Thank you Amnesty International for sponsoring this post.
JB started kindergarten two weeks ago, and to say that it’s been an adjustment for us is an understatement. First of all, it’s a new school and he’s still getting to know the routine. That fact in and of itself has created some anxiety for both of us. To add to that somewhat normal anxiety is the added stress of having to feel as though I may be risking his life by simply leaving him on school grounds. Every morning when I drop him off I have to steel myself against the urge to grab him and take him home with me. I’ve even considered the possibility of homeschooling. In fact, I had to mentally apologize to the homeschooling moms I judged before I had a school-aged child of my own. I would classify these moms as being overprotective and concluded that their children would be socially awkward.
Today I applaud those moms. They’ve got the guts to do what many moms have decided to do after the Sandyhook Massacre, where twenty 6 and 7-year-old children were murdered in their classrooms. I know I’ve never been the same. So much so that when I drop JB off at school each morning I’m often overwhelmed. Primarily by the sheer number of children who are on school grounds, seemingly hundreds, just running around and happy as clams. It’s a lot to take in, and they are complete innocents. They are unaware of how easy it would be for someone to simply pull up to the school and gun them down one by one. The horror of imagining that scenario is almost too much to bear. But it actually happens. It continues to happen. Our lax gun laws allow these scenarios to go, unchecked, from our imagination to reality.
According to Amnesty International
“In 2016, 38,658 people died as a result of gun violence, and over 116,000 more people suffered non-fatal injuries. Per capita, this is significantly higher than in other industrialized countries.”
Yet, in spite of this well-known data, the increasing rates of gun ownership, and the ease of access to firearms by people who have no business owning guns, the U.S government is failing to meet its minimal obligation to protect and promote human rights.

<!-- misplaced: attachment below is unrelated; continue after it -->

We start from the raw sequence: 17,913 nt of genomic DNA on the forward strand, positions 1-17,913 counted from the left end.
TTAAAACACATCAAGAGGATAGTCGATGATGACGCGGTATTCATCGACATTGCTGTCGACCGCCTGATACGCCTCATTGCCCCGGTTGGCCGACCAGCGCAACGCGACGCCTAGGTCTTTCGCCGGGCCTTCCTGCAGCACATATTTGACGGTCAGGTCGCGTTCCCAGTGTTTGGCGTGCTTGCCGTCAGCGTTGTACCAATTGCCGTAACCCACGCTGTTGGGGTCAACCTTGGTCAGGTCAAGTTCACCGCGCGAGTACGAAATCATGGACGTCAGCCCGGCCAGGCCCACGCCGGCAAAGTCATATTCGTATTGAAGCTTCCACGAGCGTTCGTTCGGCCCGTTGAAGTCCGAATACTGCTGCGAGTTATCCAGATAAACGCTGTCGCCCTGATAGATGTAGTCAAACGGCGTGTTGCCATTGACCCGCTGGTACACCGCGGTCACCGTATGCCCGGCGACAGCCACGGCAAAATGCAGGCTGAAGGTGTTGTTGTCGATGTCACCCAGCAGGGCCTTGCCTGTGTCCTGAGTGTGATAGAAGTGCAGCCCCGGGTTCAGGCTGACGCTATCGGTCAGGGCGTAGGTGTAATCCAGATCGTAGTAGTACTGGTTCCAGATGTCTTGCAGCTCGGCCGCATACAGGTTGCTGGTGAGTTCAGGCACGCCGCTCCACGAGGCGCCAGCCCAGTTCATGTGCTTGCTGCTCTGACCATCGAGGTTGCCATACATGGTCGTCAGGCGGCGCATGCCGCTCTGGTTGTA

I mean really, have any laws passed to slow down the number of these shootings? Furthermore has anything been done to address the fact that as a black boy, my son is far more likely to be a victim of gun violence than his white counterparts?
Amnesty International, the world’s largest grassroots human rights organization, just released a new report this September calling gun violence in the United States what it is: a human rights crisis. The report – written by Amnesty International’s team of expert researchers – details how relatively easy access to guns has affected the lives of US residents. The report asks our government to promote and protect our basic human rights by taking action to reduce and address gun violence.
It’s a grim situation, but we can do something about it. You can take action by clicking HERE to sign this petition to stop the sale of illegal guns. Amnesty International is working day and night campaigning on bills in states all over the country. One bill is to end illegal gun trafficking in Illinois. This bill would also require common sense measures to help stop the sale of illegal guns in the state. It would make communities safer by requiring video surveillance outside dealerships, and it would make our kids safer by prohibiting new gun dealerships from opening within 500 meters of a school.
Truthfully, do we have any other choice but to be involved? If you’re still unsure about taking action by signing this petition, watch this short video featuring gun violence survivors. Their stories are pretty harrowing:
Click HERE to learn more about how you can help end gun violence
I was selected for this opportunity as a member of CLEVER and the content and opinions expressed here are all my own.
Hey, Boo! My name is Lisa and you’ve stumbled upon my own little corner of the world. I’m a 30 something-year-old writer/mother/wife who happens to love lipstick, high heels, blackness, and the truth. You’ll find a mix of everything on this site, so I won’t bore you by trying to define this space. I hope you stay awhile!